Local fire districts having trouble finding volunteers
Want to be a hero? Or a quiet servant? Maybe save a life? With a shortage of recruits taking a toll, now would be a good time to become a volunteer firefighter.
"You're doing it for the community," said Capt. Greg Gilbert of the Applegate Valley Fire District. "You do it as a hobby in your spare time."
Applegate has 44 volunteers on its roster, but next door in Williams, there's only a single volunteer to supplement two part-time paid staffers. There are volunteer shortages across the county and across a nation that has other interests and needs.
"In the fire service as a whole, numbers have gone down," Williams Fire Chief Mike Kuntz said. "It's not just Williams."
Williams, one of the prime marijuana-growing regions in the state, has even been looking into abolishing testing for the presence of now-legal pot use by its fire department volunteers, in an effort to attract applicants.
"If marijuana's legal, why test?" Kuntz said.
A town hall meeting seeking community input on department issues is tentatively set for 6 p.m. Feb. 14 at the Williams Grange.
The benefits of being a volunteer include the satisfaction of helping others in time of great need. And there's also the chance to make some great friends. Learning new skills, including medical skills, is a big benefit.
"Greatest career out there," said Gilbert, noting that volunteers and interns sometimes go on to professional careers in firefighting and rescue.
The training for volunteers often occurs on weekends or evenings, although the more-serious interns typically train on weekdays through Rogue Community College.
Volunteers don't have to be superhuman, but they can't be couch potatoes, either. One volunteer began at age 70, Gilbert said. Typically, there's support positions available for those who aren't in the mood for pulling hoses, climbing ladders and doing some dirty work.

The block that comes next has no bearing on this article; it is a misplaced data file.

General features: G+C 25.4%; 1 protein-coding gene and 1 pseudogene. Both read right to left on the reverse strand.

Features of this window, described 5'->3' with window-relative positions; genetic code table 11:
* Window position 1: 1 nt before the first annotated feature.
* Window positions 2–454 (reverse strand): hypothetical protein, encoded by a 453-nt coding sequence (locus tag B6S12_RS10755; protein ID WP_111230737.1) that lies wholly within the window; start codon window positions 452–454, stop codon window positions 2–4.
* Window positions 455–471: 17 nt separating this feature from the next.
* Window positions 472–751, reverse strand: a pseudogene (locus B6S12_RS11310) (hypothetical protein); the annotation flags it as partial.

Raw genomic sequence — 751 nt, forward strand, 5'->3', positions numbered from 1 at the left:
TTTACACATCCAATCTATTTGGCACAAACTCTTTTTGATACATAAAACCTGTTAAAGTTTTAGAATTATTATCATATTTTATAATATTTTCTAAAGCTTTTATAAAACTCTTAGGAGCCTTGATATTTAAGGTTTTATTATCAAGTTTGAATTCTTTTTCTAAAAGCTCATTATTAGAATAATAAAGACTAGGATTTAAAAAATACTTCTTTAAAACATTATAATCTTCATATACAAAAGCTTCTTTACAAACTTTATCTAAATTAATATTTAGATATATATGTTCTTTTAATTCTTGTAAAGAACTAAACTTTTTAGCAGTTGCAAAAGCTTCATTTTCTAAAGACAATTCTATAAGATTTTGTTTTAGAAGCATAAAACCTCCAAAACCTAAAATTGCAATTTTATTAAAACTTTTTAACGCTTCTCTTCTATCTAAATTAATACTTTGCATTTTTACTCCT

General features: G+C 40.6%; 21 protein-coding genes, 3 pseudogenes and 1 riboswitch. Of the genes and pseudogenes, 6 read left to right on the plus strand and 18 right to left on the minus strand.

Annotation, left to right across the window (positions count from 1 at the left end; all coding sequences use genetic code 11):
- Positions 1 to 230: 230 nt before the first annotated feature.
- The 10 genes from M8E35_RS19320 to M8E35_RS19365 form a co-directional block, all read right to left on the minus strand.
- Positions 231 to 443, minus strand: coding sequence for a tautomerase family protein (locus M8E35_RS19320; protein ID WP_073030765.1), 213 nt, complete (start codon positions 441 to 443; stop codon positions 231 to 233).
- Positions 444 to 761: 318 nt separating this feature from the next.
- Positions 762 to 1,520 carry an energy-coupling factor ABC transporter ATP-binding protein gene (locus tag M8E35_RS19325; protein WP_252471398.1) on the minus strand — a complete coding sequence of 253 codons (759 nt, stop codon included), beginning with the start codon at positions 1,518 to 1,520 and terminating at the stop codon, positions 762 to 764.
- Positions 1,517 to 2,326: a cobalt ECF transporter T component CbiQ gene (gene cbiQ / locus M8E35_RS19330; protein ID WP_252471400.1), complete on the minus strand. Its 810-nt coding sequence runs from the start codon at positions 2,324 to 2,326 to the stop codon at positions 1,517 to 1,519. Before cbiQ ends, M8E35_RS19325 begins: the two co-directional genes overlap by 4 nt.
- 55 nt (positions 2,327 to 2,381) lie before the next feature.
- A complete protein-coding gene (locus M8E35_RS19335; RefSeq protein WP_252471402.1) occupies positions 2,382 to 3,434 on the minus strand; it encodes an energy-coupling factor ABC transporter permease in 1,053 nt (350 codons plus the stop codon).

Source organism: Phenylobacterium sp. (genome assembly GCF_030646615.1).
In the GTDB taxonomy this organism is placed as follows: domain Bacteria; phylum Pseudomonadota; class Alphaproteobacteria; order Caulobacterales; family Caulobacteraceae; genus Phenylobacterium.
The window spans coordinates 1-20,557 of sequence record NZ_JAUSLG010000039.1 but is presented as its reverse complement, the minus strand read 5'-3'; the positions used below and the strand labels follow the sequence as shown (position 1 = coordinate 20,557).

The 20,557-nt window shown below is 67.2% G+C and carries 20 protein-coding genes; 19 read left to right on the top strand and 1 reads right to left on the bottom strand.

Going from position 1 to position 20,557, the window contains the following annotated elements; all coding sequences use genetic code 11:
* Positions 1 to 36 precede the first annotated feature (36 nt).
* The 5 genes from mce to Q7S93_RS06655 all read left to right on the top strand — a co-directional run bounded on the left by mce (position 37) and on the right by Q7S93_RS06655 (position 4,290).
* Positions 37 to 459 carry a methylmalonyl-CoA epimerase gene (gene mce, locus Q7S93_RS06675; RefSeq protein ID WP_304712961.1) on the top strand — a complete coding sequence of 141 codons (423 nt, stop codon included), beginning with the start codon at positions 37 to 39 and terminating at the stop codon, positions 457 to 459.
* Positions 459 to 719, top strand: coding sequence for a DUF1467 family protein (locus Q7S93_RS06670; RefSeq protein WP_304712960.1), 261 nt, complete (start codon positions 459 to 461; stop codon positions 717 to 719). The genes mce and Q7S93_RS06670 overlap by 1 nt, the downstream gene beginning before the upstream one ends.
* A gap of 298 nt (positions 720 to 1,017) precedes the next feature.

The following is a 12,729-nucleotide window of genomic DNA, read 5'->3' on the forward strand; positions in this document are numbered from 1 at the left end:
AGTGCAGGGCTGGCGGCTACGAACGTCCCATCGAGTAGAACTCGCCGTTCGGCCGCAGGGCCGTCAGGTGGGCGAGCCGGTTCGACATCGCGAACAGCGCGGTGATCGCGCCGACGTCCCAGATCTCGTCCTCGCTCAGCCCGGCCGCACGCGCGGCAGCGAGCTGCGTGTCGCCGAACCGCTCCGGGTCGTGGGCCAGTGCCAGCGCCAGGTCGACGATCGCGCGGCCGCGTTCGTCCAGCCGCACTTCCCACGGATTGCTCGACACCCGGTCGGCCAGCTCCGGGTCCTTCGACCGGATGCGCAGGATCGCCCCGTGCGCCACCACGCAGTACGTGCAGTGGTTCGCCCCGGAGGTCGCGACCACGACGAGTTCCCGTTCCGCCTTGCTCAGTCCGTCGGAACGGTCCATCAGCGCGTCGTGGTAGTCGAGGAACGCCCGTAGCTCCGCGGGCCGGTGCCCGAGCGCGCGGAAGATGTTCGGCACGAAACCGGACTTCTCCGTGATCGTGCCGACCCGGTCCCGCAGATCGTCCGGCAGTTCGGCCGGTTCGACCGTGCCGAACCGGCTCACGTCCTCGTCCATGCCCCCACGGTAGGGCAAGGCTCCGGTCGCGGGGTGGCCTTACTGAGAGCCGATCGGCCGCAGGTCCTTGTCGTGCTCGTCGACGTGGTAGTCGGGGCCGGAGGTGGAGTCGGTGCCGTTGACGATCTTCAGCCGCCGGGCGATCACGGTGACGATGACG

"You have to know your limits," Gilbert said. "It's not the job for everybody."
But it's the job for somebody. Wolf Creek Fire District Chief Steve Scruggs and Illinois Valley Fire District Chief Dennis Hoke say they need more help. They each have about 15 volunteers on the rolls.
"There's a lot of educational opportunities and room for advancement," said Scruggs.
"There's a lot of self-satisfaction. Somebody's sick, somebody's injured, you're helping them out."
Hoke said his department is "desperately in need" of more volunteers.
"It's a great organization, a great family," he said. "We saved a house a couple of nights ago. We saved a life on Christmas night. That makes it all worth it."
The Christmas night save involved a man with breathing problems, with the closest ambulance coming from Grants Pass.
"We got him back to breathing," the chief said.
The Illinois Valley Fire District has a resident volunteer firefighter program and is taking applications. Only three of six district stations currently are manned.
"It's a great way to see if it's a vocation you want to get into," Hoke said, adding that best of all, "People really like to see us show up."
— Reach reporter Shaun Hall at 541-474-3722 or email@example.com